Wind Energy Handbook by Tony Burton, David Sharpe, Nick Jenkins and Ervin Bossanyi.

As environmental concerns have focused attention on the generation of electricity from clean and renewable sources wind energy has become the world's fastest growing energy source. The Wind Energy Handbook draws on the authors' collective industrial and academic experience to highlight the interdisciplinary nature of wind energy research and provide a comprehensive treatment of wind energy for electricity generation. With coverage ranging from practical concerns about component design to the economic importance of sustainable power sources, the Wind Energy Handbook will be an asset to engineers, turbine designers, wind energy consultants and graduate engineering students.

Wind Energy in America: A History by Robert W. Righter.

If you want to gain a strong perspective on where the field of wind energy has been, and where its going, you can't do better than this history of the wind industry by Robert W. Righter. Righter gives a comprehensive overview of wind power in America, contrasting it to wind development in Europe. Although there is some technical jargon (inescapable in this sort of book), it is also an approachable book, full of good anecdotes, historical narrative, and good photos, including many of the author's own. Although the book doesnt go in depth on any one subtopic in wind power (politics, financing, technical aspects) this is plus for the book since the style makes it accessible to the lay reader. Overall, a great read.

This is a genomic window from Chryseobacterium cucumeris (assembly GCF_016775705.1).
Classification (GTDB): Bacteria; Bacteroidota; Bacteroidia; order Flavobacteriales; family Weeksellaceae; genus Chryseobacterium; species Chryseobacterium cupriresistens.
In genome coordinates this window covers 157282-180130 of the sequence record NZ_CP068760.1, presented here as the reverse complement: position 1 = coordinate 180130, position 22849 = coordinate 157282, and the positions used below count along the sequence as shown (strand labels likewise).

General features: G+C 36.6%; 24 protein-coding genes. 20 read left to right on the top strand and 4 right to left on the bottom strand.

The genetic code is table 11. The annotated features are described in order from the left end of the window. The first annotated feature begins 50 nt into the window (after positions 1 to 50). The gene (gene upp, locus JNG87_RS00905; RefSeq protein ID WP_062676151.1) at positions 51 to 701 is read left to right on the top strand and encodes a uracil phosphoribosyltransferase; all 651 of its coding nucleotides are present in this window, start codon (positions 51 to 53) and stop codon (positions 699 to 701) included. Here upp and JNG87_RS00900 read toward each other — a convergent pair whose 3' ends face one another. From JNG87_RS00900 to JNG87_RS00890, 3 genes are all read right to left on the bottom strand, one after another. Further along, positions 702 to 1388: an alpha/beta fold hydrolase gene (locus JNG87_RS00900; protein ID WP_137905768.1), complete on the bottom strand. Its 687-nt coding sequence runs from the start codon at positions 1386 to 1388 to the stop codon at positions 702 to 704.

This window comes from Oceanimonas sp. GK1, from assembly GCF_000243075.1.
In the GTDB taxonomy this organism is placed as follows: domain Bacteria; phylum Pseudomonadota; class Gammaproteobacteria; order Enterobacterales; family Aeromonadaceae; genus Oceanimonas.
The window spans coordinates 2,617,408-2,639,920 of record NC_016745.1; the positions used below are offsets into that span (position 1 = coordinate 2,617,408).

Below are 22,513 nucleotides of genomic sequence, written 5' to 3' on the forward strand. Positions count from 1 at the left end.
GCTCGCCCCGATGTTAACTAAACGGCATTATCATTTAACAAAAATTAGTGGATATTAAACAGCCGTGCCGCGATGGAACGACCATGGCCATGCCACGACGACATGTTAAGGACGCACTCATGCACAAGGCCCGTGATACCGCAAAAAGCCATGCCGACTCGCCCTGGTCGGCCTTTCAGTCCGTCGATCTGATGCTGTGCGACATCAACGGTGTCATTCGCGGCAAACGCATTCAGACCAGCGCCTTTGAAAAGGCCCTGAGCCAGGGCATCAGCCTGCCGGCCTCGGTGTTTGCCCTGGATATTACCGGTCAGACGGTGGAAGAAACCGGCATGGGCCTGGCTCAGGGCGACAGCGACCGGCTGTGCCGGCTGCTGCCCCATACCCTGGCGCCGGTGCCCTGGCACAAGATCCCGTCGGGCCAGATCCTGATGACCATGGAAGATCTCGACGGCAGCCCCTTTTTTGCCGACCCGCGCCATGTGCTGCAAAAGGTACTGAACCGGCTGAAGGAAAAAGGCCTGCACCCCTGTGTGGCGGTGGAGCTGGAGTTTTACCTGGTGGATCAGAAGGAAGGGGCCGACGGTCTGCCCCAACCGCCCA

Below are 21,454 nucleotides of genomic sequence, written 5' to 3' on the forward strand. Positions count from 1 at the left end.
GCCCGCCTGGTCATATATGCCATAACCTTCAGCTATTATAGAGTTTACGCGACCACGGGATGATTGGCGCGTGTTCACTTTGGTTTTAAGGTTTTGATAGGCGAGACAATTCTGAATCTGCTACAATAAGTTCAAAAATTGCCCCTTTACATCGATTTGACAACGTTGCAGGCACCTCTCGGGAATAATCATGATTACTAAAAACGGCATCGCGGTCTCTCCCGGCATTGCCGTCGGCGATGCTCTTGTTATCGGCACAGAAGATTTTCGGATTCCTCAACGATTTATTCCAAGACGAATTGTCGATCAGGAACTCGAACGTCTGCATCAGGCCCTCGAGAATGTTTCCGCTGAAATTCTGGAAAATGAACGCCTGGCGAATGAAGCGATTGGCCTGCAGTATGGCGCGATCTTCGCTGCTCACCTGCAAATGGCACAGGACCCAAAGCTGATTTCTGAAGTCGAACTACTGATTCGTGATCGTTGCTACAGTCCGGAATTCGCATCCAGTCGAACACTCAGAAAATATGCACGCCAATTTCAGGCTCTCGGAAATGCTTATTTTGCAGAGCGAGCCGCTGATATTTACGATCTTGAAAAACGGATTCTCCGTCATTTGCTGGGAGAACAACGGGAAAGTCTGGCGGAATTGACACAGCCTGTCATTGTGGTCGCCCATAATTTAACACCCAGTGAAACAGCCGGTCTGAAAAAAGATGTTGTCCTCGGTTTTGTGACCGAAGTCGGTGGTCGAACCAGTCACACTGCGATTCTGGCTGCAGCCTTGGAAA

Wind Power, Revised Edition: Renewable Energy for Home, Farm, and Business by Paul Gipe

Over the course of his career, Paul Gipe has been a proponent, participant, observer, and critic of the wind industry. His experience with wind has given rise to two previous books on the subject, Wind Energy Basics and Wind Power for Home and Business, which have sold over 50,000 copies. Wind Power for Home and Business has become a staple for both homeowners and professionals interested in the subject, and now, with energy prices soaring, interest in wind power is hitting an all-time high. With chapters on output and economics, Wind Power discloses how much you can expect from each method of wind technology, both in terms of energy and financial savings. The book’s updated models, graphics, and weighty appendixes make it an invaluable reference for everyone interested in the emerging trend of wind power and renewable energy.

Wind Energy Explained by J. F. Manwell, J.G. McGowan and A. L. Rogers.